1994 年 20 巻 p. 38-49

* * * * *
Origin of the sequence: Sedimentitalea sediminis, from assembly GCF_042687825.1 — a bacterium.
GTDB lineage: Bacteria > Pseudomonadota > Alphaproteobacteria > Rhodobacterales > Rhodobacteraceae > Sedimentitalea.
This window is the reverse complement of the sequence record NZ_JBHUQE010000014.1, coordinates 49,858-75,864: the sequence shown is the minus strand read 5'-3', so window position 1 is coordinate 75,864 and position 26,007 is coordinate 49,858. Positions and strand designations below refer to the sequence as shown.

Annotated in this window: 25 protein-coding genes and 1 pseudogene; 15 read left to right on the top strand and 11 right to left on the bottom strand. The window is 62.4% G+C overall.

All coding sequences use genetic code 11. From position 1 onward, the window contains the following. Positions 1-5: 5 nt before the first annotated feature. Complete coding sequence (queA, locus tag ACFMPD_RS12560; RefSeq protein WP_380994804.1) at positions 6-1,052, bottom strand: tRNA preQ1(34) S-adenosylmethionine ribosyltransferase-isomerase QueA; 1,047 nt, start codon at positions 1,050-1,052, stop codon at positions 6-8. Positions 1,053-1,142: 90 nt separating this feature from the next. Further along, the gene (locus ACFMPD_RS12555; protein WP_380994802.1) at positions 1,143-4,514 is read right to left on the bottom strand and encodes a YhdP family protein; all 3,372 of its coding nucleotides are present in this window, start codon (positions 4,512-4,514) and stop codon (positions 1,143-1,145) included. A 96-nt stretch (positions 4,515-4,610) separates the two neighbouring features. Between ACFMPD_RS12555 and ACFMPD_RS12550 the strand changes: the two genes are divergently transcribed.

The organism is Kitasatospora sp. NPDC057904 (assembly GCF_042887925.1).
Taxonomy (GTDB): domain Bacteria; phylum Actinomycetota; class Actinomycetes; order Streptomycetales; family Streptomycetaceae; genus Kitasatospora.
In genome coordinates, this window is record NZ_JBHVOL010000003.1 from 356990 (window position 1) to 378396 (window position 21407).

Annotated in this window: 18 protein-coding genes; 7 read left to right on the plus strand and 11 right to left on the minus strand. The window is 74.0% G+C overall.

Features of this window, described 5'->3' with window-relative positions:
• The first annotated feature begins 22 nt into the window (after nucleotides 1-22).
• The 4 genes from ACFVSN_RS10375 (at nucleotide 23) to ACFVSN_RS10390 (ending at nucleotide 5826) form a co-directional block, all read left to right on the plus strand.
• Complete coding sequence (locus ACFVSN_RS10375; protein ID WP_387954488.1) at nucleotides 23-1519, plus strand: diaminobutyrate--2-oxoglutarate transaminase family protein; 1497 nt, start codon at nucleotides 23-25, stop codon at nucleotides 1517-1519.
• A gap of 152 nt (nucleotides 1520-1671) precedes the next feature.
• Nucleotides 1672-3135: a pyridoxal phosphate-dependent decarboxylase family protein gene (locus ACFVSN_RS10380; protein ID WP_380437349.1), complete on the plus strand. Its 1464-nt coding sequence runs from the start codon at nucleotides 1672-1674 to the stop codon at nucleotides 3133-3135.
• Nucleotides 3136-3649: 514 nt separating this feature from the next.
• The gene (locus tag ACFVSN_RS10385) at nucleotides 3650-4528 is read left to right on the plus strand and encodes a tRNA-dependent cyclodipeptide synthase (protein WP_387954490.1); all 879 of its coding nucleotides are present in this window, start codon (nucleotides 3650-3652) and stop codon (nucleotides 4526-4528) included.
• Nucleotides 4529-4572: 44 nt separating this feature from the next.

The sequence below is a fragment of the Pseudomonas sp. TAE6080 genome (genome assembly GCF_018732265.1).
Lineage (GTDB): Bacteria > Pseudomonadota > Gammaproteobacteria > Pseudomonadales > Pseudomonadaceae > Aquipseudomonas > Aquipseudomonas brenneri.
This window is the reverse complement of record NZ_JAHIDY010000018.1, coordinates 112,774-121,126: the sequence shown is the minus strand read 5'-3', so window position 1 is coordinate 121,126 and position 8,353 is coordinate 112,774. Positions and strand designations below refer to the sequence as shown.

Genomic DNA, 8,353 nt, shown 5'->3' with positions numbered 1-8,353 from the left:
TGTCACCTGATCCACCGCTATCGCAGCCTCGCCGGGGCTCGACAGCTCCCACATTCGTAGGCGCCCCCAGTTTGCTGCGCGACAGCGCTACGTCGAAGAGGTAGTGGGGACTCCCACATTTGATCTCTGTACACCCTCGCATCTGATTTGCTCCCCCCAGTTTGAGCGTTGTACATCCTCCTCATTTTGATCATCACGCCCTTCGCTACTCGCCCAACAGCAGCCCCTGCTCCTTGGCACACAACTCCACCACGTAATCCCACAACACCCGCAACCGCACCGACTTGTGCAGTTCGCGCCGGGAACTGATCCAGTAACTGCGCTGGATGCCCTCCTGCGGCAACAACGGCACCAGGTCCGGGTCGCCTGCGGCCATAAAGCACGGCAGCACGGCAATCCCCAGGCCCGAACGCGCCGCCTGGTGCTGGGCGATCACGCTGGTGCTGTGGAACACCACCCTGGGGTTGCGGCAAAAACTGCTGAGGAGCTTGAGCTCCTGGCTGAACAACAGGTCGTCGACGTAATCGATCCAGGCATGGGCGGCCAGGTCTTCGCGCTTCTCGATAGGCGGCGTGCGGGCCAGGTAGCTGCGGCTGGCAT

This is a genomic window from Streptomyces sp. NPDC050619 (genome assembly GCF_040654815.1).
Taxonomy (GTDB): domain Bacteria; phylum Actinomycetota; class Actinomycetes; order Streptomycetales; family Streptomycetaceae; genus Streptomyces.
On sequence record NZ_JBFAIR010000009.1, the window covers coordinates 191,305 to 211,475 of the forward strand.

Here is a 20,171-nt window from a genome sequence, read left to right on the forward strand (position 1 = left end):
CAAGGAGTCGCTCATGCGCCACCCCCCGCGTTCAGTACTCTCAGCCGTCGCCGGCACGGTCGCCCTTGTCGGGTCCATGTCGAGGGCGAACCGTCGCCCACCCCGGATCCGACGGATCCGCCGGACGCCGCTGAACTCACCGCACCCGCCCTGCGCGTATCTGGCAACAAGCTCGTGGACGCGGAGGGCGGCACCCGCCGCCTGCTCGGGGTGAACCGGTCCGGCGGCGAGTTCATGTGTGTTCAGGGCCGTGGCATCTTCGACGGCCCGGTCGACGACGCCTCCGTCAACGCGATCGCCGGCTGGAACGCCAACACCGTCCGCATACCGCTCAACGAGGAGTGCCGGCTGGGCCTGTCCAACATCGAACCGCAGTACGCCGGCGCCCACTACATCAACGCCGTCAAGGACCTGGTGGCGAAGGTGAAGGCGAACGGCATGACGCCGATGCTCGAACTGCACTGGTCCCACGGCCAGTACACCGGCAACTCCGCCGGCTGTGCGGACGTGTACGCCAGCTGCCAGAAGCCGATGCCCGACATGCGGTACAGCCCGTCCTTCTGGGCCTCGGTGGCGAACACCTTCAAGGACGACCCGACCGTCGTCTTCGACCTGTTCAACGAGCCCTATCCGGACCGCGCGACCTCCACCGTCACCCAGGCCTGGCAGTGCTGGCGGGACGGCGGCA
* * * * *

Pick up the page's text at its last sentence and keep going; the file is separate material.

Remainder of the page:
The college age population past its peak recently and is now decreasing in number. Japanese colleges and universities are now confronted with their first difficulty after the war concerning student recruitment. How are they struggling against this challenge? Will they survive the Nineties and this notable decrease? The purpose of this paper is to answer these questions with regard to the future of Japanese colleges and universities. Both public and private agencies have published forecasts based on various survey research. Therefore, this paper focuses on the study of the context of today's population trend in Japan. It consist of three parts as follows: The first part examines Mombusho's policy and statistical inferences concerning Japanese Higher Education. In the second part, two experiences in higher education concerning this college age population decrease in numbers were reviewed. One was the Japanese experience in the sixties after the baby boom. The other was the U.S. experience in the eighties. The features of each experience have been identified. At last, as an extension of the above studies, the third part discusses the direction of Japanese higher education in the nineties. Population trends inevitably affect the admission policy of colleges and universities. They will either have to decrease the student intake or they will have to make efforts to establish new departments/schools to take the students if they wish to maintain the present level of their student capacity and quality. The contraction of the student intake directly affects the income of private colleges and universities and generally meets with objections from faculty members who feel their jobs are threatened. Since Monbusho has officially notified universities of the contraction of the student intake of colleges and universities, Japanese colleges and universities have inevitably undergone reforms and renovation in this context.